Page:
Hoping to posthumously please Frank Lloyd Wright with a contemporary intervention inside one of his best-known works is an arguably fruitless creative exercise. It’s a good thing, then, in the case of the 1919-designed Hollyhock House, which sits atop Olive Hill in Los Angeles, that there is an equally important historical muse: Wright’s client, Aline Barnsdall, the iconoclastic oil heiress and arts patron who proved to be a formidable match for the architect’s strong will. The duo’s dueling relationship is now the muse behind “Entanglements: Louise Bonnet and Adam Silverman at Hollyhock House,” a first-of-its-kind installation opening today within the landmark residence.
“There was this push and pull, but they had to work together,” artist Louise Bonnet tells AD PRO. “In a way, I have more interest and respect for her,” adds her co-exhibitor, the ceramicist Adam Silverman. The artists detected common threads between Wright and Barnsdall’s dynamic—“balance and suspension, and pulling and squeezing,” as Bonnet defines it—and their own creative processes. The artists leaned heavily into the concept of opposing forces to inspire several new original works each for “Entanglements,” which marks the artisan couple’s first shared presentation.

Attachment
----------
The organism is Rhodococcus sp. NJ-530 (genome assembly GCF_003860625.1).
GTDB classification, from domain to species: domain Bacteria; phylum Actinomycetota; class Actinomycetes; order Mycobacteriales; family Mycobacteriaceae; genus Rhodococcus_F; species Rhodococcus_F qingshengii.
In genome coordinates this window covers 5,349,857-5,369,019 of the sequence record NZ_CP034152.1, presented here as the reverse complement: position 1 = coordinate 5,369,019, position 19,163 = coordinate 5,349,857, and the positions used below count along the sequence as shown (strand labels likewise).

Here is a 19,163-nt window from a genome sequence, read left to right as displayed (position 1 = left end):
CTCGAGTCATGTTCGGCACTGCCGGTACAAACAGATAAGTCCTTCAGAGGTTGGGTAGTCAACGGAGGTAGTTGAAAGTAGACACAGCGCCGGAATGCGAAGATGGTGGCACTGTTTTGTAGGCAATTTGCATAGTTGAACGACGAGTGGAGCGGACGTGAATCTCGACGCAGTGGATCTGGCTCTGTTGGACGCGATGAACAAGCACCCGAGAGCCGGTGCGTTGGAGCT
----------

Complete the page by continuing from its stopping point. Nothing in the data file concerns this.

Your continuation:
The exhibition also represents a first; Hollyhock House has never before hosted a contemporary art installation. Bonnet and Silverman managed their expectations accordingly when they contacted Hollyhock House curator Abbey Chamberlain Brach last summer to gauge her willingness to host a show of the sort. Fortunately, their timing was just right: Hollyhock House, which was one of eight Wright buildings (and LA’s first) to be recognized as a UNESCO World Heritage Site in 2019, had just reopened following a two-year restoration plan, and the curatorial team was eager to “think more creatively,” Chamberlain Brach says. “These are layered spaces and there are so many voices. To add new ones to our narrative is really important.”
Those new voices—Bonnet’s and Silverman’s, to be exact—can now be perceived as soon as visitors pass through the residence’s narrow entrance. Bonnet’s highly emotive oil paintings, such as Hollyhock Green, featuring tightly grasped, disembodied hands in the entry, engage in conversation with Silverman’s complexly layered ceramics. To the right, in a light-flooded pocket of space between the loggia and the living room, is Hollyhock Gold, a larger-scale fleshy grip placed alongside another ceramic vessel. The choreography between the pieces explores physical and conceptual boundaries of attachments: “They’re always joined,” Silverman says of the strategic pairing.